To me, Crowell looks like an upper-tier RB2, and a perfectly fine pick in the third round of a draft. I do feel he brings less value than many of the receivers and tight ends in that range, but in terms of running back options, he’s one of my top choices there. I’m fine with opting for Lamar Miller or Leonard Fournette instead, as both carry sexier ceilings, but their floors are a bit off from what Crowell can boast.
Low Side: Devin Knotts
Statistically, Isaiah Crowell had his best year of his career and there is a lot of excitement heading into 2017 that he will be able to build off of those numbers as the Browns have enhanced their offensive line in the offseason. This excitement is currently causing Crowell to be drafted as a low-end number one fantasy running back. One thing that you need to be careful with is just looking at the overall statistics for Crowell, as his stats were highly inflated due to a week 17 game where the Steelers had absolutely nothing to play for and Crowell had 19 carries for 152 yards rushing.
The biggest problem with Crowell is not the player, but instead, it is Hue Jackson’s offense where they are quick to abandon the run if the running game is not working and the team gets down early. In 2016, the Browns ranked second to last in terms of total rushing attempts and Crowell had 10 games where he had less than 15 carries and five games less than 10 carries. The lack of carries played a big factor in Crowell only finishing in the top 12 of running backs three times during the fantasy season (weeks 1-16) which was tied for 20th with Terrance West, C.J. Anderson, Jonathan Stewart, Rob Kelley, Derrick Henry, and Bilal Powell. This is simply unacceptable for someone who is currently being drafted where Crowell is being drafted. The Browns are still a few years away from being a competitive team so the risk of them getting behind early and abandoning the run is very high.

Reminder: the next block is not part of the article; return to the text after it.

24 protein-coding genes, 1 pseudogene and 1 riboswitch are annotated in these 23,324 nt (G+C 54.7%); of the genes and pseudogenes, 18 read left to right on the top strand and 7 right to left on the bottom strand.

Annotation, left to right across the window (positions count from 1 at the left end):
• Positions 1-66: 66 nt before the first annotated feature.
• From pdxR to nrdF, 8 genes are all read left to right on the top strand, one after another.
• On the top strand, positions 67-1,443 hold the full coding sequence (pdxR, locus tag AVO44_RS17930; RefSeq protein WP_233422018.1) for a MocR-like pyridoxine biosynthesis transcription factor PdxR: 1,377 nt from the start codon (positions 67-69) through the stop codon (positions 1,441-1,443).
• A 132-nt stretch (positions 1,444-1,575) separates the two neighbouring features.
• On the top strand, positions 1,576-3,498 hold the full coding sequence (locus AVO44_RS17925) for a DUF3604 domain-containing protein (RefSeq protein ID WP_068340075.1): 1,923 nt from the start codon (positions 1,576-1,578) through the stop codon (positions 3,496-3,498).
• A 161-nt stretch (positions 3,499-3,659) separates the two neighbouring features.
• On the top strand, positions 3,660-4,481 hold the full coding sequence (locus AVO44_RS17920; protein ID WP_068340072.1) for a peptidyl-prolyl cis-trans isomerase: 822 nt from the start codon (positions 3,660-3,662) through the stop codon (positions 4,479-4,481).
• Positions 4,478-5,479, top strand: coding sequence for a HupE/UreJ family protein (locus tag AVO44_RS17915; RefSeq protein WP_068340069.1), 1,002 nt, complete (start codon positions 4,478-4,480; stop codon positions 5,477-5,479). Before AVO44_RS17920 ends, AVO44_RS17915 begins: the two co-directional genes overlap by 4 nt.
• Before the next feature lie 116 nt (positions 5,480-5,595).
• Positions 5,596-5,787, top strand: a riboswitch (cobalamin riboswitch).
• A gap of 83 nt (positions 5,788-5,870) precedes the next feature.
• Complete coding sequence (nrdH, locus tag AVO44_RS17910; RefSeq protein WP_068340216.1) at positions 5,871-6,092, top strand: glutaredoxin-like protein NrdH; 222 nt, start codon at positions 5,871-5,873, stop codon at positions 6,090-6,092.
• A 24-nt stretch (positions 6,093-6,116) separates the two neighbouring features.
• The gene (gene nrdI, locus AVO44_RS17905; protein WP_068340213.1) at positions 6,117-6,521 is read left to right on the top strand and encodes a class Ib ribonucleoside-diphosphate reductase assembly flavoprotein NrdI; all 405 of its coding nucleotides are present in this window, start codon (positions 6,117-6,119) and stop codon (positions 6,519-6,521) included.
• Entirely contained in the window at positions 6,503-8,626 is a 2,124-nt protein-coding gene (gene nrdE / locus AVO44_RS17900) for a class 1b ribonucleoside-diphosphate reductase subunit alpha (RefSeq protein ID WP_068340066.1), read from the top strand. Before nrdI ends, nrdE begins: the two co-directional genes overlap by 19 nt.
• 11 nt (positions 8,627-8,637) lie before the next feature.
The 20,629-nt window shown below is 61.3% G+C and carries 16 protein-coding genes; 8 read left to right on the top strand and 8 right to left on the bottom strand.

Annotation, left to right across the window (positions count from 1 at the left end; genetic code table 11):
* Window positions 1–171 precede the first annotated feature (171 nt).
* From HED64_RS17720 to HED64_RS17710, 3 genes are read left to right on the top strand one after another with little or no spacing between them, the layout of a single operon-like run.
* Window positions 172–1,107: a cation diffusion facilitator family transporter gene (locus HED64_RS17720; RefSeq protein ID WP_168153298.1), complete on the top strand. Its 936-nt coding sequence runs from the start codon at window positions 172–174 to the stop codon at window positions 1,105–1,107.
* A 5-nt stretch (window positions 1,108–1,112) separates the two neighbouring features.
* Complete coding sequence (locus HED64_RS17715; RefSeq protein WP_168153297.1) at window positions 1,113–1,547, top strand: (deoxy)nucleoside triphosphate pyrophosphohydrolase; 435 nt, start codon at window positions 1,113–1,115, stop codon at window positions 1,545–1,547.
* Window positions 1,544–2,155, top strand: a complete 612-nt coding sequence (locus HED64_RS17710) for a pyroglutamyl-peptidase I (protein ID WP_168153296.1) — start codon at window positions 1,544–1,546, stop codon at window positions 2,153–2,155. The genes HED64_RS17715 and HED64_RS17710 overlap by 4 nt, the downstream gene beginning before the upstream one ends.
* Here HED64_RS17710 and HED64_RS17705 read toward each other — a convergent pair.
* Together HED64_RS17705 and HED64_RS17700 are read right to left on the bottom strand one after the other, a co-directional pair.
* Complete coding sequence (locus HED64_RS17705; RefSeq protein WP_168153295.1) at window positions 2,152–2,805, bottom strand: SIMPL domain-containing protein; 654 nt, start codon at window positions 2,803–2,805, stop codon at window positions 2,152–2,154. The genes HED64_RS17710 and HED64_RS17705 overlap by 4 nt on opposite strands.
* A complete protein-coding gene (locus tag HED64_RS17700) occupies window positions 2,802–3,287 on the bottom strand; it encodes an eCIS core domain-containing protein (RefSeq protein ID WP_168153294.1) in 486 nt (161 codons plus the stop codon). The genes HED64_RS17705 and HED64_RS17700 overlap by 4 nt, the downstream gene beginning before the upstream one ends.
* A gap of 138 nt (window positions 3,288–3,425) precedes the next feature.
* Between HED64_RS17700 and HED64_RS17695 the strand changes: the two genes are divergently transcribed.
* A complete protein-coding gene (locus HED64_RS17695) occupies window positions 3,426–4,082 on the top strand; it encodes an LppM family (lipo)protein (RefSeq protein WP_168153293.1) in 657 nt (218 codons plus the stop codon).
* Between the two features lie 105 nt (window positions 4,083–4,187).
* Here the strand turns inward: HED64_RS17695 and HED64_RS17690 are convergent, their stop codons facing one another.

Another problem facing Crowell is the uncertainty of the quarterback position. Crowell caught a surprising 40 passes last season which was more than his first two seasons combined in the NFL. Looking forward to 2017 and it appears that Brock Osweiler may get a first chance at being a starter in the Browns offense. If he does get the first chance as a starter this would be a big negative for Crowell, as both C.J. Anderson and Lamar Miller saw severe drop-offs in both receptions and yards-per-catch when Osweiler took over as the starter. Later in the season, it is likely that the Browns will turn to DeShone Kizer completed just 21 passes to running backs last season and has a tendency to throw the ball deep even when a receiver is not open. Crowell simply has too much risk for where he is currently being drafted to deal with the week to week volatility.